Sunday, March 19, 2017

The Child Protection Party is like no other political party

The time is approaching where there will be a change on the political landscape. People are tired of the two-party system and the influence that corporations, unions and other major players have on the decisions that are made by our politicians. As a community we need to be asking more from those who represent us in parliament. We need to have representatives who believe in the things that we believe in, the freedom to express ourselves the values of equality and fairness, and a desire for our politicians and our governments to be transparent.

There is an unrest in our community. It is fueled by the dissatisfaction that we have in our political leaders, and their inability to be able to understand who we are, what want, and a failure to deliver. In each community the dissatisfaction is pocketed in secular groups, where people can be heard crying to prevent Muslims from entering the country, or the construction of more coal mines, or the eradication of the Great Barrier Reef, or simply dissatisfied because they notice that their income is decreasing year after year. Some of these pockets are those who have given up on the Australian dream of owning their own home of having their own business or being able to send their kids to a better school.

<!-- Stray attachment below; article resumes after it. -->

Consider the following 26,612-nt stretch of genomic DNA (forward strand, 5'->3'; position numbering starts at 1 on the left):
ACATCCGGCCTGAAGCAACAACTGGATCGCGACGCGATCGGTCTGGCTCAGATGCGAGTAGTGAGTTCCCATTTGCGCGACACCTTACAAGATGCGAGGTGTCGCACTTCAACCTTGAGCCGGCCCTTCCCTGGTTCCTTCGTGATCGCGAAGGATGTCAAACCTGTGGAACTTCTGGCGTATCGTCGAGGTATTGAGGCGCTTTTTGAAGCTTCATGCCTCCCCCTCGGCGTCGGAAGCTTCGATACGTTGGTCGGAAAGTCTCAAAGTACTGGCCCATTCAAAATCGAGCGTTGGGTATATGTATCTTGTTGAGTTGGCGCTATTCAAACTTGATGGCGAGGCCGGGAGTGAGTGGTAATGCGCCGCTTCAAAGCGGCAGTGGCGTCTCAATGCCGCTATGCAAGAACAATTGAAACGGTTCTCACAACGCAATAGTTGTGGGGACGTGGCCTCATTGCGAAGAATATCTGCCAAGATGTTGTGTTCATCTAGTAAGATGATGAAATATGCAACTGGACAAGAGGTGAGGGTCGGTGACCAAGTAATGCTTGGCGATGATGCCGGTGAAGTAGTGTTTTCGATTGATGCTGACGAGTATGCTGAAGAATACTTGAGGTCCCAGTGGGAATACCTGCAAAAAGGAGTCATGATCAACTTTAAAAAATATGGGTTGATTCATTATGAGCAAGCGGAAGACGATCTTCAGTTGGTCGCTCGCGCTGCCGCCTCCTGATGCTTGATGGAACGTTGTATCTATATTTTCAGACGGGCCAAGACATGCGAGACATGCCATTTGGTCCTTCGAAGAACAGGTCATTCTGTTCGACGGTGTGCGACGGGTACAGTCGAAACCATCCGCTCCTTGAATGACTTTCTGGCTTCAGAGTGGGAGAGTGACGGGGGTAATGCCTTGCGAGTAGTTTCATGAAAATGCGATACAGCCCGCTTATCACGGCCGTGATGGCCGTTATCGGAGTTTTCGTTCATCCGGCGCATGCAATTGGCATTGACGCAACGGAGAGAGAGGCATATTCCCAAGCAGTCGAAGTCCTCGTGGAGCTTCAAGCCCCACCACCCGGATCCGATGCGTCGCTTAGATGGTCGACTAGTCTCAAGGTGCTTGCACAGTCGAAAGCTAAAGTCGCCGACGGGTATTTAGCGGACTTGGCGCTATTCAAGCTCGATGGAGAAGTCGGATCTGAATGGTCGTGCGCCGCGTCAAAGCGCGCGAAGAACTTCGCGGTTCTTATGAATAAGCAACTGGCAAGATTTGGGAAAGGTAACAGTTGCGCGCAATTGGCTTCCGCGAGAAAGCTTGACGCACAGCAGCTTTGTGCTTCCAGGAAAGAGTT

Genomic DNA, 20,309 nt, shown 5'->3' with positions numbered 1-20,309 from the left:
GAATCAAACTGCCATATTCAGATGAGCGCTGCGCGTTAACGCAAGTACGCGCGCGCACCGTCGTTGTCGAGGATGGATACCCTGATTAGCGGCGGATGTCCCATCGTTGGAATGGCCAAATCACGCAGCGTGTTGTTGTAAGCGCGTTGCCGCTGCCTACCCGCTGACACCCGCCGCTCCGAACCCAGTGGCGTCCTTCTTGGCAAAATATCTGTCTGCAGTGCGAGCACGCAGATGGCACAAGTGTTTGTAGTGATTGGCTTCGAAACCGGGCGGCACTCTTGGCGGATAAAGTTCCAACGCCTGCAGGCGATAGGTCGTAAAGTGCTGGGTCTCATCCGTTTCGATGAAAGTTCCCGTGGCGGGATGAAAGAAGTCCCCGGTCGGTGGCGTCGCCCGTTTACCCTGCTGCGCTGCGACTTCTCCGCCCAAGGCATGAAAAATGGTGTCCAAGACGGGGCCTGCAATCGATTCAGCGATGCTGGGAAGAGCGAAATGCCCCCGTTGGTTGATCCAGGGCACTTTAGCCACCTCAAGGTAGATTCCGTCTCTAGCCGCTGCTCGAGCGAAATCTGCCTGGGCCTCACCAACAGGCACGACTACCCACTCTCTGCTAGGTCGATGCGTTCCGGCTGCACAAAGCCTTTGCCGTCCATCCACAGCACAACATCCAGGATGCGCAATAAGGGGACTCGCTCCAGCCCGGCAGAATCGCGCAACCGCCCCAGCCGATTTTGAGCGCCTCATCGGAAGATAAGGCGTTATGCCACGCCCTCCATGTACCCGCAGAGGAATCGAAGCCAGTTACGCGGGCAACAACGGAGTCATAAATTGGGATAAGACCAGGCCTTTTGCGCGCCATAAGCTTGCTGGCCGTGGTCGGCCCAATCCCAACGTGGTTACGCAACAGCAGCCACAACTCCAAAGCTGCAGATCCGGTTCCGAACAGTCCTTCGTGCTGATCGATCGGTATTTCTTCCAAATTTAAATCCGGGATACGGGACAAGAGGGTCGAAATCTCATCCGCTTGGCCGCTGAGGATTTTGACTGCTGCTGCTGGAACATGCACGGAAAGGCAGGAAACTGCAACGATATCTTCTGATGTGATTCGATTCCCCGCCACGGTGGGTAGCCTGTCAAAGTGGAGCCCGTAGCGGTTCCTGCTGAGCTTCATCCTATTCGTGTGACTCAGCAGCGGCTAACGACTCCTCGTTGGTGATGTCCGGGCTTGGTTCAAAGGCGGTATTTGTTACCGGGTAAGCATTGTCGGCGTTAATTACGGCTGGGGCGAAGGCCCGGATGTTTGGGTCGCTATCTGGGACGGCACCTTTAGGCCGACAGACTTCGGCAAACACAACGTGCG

As divergent as all these areas are there is one common thread and that is the lack of voice that these people have to be able to express what they think and how they feel in a way which resonates with those who make the decisions. It may not be possible to meet the demands of such a diverse group, but it is possible to listen to the arguments that they present and assess their value based on the decision-maker’s ethics and principles. The problem is however, that often we don’t know what those ethics and principles are, or who drives them and manipulates them.